In addition, the site should be cleaned and painted if needed, the grounds should be well-manicured, and any doors and locks that need upgrading should be replaced. “Signage, as well, should be clean, modern, and easy to read with adequate lighting both internal and external,” Ballard says. “Lighting can make a big difference in the perception of safety for your clients. There are even tax credits or other breaks for installing LED lighting over existing fluorescent or old-style lighting.”
Of course, owners should embark on a rehab with the intent to increase rental rates. Sometimes, the fear of losing tenants due to rate increases keeps independent owners from upgrading their sites and remaining competitive with newer facilities, especially those whose strategy has been to win when customers play the price-shopping game.
“There’s a small percentage of the population that is very price sensitive, and they’re always going to look for the cheapest deal they can find,” Plunkett says, “but not a lot of people are that way. If you could shop at Neiman Marcus for 10 percent more than you could shop at Walmart, most people would spend a little bit more to have a better experience and get better quality.” He notes that people are generally storing things they care about, or they wouldn’t be storing it. “So, the people who are used to shopping the least expensive, it’s easier to pull them up to a higher quality than to pull people interested in quality down to a lower level,” Plunkett says.
He adds that someone buying an existing facility probably has taken renovations into consideration in the purchase price. “They look at the income stream, but they also look at deferred maintenance and the condition of the facility,” Plunkett says. “The facility may be undervalued. Maybe they haven’t increased rates in a long time, and they realize it needs to be brought up to a better standard. They can afford to spend the money to update the facility and increase the rates accordingly to offset it.”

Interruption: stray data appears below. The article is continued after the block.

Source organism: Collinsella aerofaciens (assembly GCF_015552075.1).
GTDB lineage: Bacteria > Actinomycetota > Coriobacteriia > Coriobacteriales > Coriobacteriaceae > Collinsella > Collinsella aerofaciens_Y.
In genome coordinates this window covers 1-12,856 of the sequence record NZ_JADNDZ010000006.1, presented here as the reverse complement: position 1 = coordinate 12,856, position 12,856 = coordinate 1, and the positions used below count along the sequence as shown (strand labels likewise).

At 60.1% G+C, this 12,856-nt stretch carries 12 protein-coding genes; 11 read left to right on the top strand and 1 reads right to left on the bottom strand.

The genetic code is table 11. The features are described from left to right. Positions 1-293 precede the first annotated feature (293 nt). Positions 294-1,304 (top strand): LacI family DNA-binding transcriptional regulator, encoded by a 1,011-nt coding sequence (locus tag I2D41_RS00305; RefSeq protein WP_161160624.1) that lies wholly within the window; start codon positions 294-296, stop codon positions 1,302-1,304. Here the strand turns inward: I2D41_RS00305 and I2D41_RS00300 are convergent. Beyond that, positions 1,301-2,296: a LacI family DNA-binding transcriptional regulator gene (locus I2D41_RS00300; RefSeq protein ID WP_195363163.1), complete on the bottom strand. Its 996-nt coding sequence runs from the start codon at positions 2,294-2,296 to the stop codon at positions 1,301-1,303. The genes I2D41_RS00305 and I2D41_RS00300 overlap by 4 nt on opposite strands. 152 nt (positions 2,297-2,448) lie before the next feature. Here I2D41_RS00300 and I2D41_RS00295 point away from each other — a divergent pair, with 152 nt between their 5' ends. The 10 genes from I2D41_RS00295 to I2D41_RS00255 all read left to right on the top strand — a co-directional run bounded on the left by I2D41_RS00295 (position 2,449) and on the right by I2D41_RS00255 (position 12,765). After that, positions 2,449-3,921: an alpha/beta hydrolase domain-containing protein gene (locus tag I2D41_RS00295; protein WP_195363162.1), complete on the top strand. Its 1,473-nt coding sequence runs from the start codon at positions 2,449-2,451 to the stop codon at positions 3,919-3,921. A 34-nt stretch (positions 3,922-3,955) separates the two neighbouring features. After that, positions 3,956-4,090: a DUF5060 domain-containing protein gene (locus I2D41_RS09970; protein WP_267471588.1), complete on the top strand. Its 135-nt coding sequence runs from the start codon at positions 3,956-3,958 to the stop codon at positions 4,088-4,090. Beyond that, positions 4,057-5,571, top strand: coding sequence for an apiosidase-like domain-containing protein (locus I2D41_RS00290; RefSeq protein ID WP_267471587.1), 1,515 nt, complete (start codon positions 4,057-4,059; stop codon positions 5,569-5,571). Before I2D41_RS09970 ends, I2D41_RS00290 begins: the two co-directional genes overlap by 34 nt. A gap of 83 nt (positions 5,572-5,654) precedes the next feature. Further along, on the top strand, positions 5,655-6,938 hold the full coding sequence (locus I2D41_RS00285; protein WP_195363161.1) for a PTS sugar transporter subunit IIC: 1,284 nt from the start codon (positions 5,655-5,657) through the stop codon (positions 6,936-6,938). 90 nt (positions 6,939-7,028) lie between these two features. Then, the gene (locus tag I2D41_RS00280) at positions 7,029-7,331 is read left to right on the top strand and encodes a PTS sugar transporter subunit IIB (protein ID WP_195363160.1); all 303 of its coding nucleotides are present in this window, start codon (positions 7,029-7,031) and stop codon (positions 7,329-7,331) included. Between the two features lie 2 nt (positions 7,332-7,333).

Bix says it’s a given that when you do a renovation, you increase your rents. “There’s an epidemic in the industry of independents not raising their rents, and they’re leaving money on the table,” he says. “It makes zero sense other than they’re just not good patrons of the business. It’s hurting everybody.”
One miscalculation Bix sees among independents is that 99 percent or 100 percent occupancy is a good thing, although he says it’s the worst place they could be. “Because when that U-Haul pulls up and a family needs a 10-by-30 and you’re full, you have no inventory to do business with anybody,” he says. “Instead of raising rates and, God forbid, three percent of the folks move out, you have the capacity to service new customers. You have to service new customers to remain viable.”
Bix also notes that your quality of tenant decreases when you are drawing the low-price shoppers. Not only do these tenants typically stay for shorter periods, but they are also more likely to pay late and more likely to engage in undesirable activity while on site. Even so, smaller operators may go for long periods without raising rates to align with market demand. “Believe it or not, some are making so much money that they don’t need to make any more,” Bix says. “I love the independents and I’ve worked with them my whole career, but a lot of them have lost their entrepreneurial spirit.”